In giving a sketch of modern society, I have not violated the sanctity of the domestic hearth, nor have I drawn from the dark depihs of infamy, to fester in the light of day and spread pollution around, scenes and incidents repulsive to refined minds, and calculated to pamper to dissolute tastes or depraved appetites. The object I have kept steadily in view is to make fiction illustrate fact, and to let the fantastic antics of folly inculcate a moral lesson. Whether I have succeeded in my object is a question that can be answered only by time. You, however, will appreciate the motive, and for its sake, if not for mine, will, be inclined to look with favor upon this my first effort, which, whatever its fate, I dedicate to you, regretting only that it is not more worthy of your acceptance.

Very truly,

Your Friend

And Obedient Servant,

THE AUTHOR.

PREFACE.

A SINGLE word to the reader by way of a preface. The author has not the most distant idea of detaining the amiable reader by a detailed history of the motives which induced him to present himself as a candidate for admission into the republic of letters; neither has he any intention of entering on an abstractional, metaphysical, or philosophical disquisition of the political and social causes that gave birth to the veritable effects narrated in the body of this book. This duty must devolve upon those who peruse the volume - if inclination prompts to the work. The facts are there registered, and every one can make his own deductions.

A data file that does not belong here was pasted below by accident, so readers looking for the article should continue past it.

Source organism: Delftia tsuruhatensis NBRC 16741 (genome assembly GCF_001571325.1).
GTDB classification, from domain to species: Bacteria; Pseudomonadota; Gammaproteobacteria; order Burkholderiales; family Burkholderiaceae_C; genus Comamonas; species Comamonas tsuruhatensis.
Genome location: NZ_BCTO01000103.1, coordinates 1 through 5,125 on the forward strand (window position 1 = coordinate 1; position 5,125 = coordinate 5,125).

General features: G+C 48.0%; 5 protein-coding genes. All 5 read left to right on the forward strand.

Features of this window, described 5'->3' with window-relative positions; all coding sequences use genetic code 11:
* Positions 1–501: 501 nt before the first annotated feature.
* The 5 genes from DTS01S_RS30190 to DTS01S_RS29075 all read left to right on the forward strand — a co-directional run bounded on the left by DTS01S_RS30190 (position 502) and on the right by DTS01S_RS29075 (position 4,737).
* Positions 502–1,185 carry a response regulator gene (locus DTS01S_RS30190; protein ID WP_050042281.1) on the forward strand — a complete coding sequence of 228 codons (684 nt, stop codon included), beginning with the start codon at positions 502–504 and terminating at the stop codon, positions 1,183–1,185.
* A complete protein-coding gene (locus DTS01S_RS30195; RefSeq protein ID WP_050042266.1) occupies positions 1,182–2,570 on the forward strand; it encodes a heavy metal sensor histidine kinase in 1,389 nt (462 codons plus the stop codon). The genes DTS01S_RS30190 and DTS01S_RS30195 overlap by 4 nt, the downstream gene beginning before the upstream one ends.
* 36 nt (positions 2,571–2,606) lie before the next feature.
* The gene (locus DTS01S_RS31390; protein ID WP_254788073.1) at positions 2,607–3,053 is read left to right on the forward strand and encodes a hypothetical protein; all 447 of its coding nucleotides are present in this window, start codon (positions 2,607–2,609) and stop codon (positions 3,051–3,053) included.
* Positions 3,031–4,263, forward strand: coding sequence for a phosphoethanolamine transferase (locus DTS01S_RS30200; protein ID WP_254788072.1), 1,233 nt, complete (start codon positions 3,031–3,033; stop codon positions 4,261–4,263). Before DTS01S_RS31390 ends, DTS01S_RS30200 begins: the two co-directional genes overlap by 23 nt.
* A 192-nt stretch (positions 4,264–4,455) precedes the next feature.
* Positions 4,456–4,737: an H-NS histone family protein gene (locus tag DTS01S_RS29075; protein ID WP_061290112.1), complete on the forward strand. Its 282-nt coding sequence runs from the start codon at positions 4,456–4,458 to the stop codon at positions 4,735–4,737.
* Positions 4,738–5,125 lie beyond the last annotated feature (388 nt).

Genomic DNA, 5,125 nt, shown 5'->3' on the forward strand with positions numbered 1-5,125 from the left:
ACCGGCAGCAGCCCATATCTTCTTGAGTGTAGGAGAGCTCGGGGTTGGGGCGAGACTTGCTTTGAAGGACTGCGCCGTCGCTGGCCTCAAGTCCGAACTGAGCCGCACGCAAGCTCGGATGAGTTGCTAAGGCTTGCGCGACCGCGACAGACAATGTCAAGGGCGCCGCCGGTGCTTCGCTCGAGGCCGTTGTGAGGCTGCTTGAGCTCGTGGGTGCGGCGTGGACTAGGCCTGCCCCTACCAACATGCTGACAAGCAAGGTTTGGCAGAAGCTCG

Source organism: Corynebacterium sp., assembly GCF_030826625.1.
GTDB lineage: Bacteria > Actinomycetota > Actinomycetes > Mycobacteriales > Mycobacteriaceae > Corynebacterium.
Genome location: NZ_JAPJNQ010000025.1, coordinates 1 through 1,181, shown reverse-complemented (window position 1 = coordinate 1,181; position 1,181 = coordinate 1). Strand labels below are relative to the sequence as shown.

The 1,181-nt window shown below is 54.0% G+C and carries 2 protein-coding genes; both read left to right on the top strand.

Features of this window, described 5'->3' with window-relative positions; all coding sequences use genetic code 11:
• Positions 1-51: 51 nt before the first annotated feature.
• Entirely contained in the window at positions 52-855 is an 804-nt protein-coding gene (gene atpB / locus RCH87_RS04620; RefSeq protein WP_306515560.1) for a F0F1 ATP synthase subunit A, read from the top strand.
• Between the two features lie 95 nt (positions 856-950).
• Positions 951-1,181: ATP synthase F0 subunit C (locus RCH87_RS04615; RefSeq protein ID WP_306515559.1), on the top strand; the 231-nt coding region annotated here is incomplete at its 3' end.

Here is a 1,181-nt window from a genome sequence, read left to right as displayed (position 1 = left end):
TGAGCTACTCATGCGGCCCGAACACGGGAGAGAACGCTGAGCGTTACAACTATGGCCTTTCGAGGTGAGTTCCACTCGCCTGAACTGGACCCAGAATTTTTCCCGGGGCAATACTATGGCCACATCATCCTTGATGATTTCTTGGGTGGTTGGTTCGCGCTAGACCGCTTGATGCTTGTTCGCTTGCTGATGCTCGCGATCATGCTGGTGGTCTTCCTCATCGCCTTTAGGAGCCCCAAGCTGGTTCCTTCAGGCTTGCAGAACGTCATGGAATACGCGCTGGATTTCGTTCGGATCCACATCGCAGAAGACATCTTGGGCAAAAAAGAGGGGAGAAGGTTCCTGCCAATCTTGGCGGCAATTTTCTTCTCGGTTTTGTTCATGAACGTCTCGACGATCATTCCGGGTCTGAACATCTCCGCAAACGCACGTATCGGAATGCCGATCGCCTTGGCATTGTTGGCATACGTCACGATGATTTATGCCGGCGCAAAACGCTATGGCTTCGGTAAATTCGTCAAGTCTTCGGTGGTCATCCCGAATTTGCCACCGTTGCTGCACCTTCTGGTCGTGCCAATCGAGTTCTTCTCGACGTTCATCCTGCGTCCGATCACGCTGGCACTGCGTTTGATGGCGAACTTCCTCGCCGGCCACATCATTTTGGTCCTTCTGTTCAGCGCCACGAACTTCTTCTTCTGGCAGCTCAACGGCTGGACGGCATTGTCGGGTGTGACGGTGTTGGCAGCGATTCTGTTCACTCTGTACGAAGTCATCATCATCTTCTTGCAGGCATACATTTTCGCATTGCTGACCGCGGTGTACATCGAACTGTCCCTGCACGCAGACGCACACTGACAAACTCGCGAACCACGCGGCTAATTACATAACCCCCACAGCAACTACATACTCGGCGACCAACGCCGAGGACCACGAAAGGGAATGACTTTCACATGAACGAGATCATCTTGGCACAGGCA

“Why, then, write a preface at all?” says one.
What can it possibly contain ?” exclaims another.

" 'Tis a shallow excuse,” cries a third, “ to avoid relinquishing the use of his pen.”

" True !” adds a fourth : “ it has once been started, and now, like the imperishable . Cork-leg,' there is no stopping it."

Patience, O gentle readers! Hear reason, most amiable clamorers !

The object of a preface, (in the present instance,) is merely for the purpose of making a disavowal. Grant me your attention but a single instant, and then you are dismissed from the common turnpike of facts to the undulating fields, where fact and fancy blend in harmonizing colors, and form landscapes fair to the eye, and attractive to the soul.

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It is not improbable, that in a romance such as the present-where the scene is familiar to almost every one, and the time within all of our recollections—that characters may be individualized, and the author made subject to the charge of drawing too largely upon real life for his materials. Circumstances may even combine to lead to this conclusion, and yet the conclusion itself may be an erroneous one.

For ourselves, we unhesitatingly and distinctly disavow any such intention, and we request the ingenuous reader to acquit us of it. The foibles of some friends, it is trụe, may have assisted to make up a few of the minor characters; but those friends, should they recognize the likenesses, will take in good humor all that is here set down, and if the portraits are well sketched, let them smile at the wit without being angered at the liberty >

“ For naught did I in hate, but all in honor."